You don't need to be signed in to read BMJ Blogs, but you can register here to receive updates about other BMJ products and services via our site.

A new species of lab website?

5 Jul, 12 | by BMJ

In response to static, neglected lab websites that have become the norm, a Princeton scientist (Ethan O. Perlstein) has personally invested in the design of a site that will inspire fellow academics to openly share their research. In addition, with his academic appointment coming to an end, is a great way to establish a personal brand.

The site allows visitors to browse through automatically updated chunks of reorganisable content, which range from Perlstein’s blog, his papers from Mendeley and PLoS , research outputs from figshare and short updates from Twitter.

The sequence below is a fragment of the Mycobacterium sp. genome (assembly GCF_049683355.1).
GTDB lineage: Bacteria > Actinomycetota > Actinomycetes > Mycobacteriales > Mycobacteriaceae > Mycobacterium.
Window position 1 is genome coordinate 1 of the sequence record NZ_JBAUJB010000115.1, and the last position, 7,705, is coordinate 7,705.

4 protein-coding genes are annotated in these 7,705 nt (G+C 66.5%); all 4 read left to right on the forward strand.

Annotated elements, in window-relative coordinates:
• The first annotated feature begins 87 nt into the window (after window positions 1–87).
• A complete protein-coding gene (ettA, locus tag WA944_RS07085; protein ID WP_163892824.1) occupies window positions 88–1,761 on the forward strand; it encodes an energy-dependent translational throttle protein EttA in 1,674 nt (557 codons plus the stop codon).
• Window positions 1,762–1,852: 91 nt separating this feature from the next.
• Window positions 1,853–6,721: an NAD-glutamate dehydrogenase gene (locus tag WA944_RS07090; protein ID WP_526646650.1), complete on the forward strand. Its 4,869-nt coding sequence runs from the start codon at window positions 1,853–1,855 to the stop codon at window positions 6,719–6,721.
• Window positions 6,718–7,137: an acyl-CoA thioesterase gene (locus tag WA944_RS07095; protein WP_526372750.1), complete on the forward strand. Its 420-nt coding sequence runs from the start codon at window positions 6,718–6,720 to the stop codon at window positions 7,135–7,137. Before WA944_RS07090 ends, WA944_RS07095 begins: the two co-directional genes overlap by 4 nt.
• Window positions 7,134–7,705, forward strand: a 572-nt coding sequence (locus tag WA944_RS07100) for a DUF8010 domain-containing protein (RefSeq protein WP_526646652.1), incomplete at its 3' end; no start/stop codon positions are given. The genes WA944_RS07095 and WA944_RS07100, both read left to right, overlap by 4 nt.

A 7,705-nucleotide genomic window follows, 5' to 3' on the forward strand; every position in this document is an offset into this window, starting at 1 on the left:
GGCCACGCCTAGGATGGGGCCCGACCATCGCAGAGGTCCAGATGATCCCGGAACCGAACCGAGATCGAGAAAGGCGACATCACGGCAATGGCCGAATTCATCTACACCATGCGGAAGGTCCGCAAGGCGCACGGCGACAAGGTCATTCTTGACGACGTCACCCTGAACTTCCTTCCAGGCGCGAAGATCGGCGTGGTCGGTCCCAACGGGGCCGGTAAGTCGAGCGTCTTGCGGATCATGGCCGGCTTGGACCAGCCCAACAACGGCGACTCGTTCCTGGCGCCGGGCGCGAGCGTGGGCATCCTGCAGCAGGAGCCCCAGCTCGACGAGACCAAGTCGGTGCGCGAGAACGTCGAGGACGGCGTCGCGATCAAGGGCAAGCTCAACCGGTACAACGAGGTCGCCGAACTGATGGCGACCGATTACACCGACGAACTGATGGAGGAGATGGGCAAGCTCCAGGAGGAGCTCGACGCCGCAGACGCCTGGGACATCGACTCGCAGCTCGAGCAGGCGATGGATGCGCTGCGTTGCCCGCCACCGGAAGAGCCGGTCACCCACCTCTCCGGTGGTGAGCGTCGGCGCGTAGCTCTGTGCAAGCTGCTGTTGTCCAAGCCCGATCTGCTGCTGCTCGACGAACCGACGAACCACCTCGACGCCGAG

The website enables users to filter this content according to their own interests and readjusts automatically according to  browser size (which is good fun to play with). Additional functionality includes active discussion threads powered by Disqus and social media statistics pulled in from altmetric. Mendeley statistics are also displayed at the side of papers, gathering the total number of readers and then both geographical and demographic breakdowns.

Perlstein is considering making the site open source so that other researchers can use his design as a template to promote their work, encourage continual discussion of research on a global scale and enhance scientific outreach to the public.

(Visited 60 times, 1 visits today)
By submitting your comment you agree to adhere to these terms and conditions
You can follow any responses to this entry through the RSS 2.0 feed.
BMJ Journals Development blog homepage

BMJ Web Development Blog

Keep abreast of the technological developments being implemented on the BMJ journal websites.

Creative Comms logo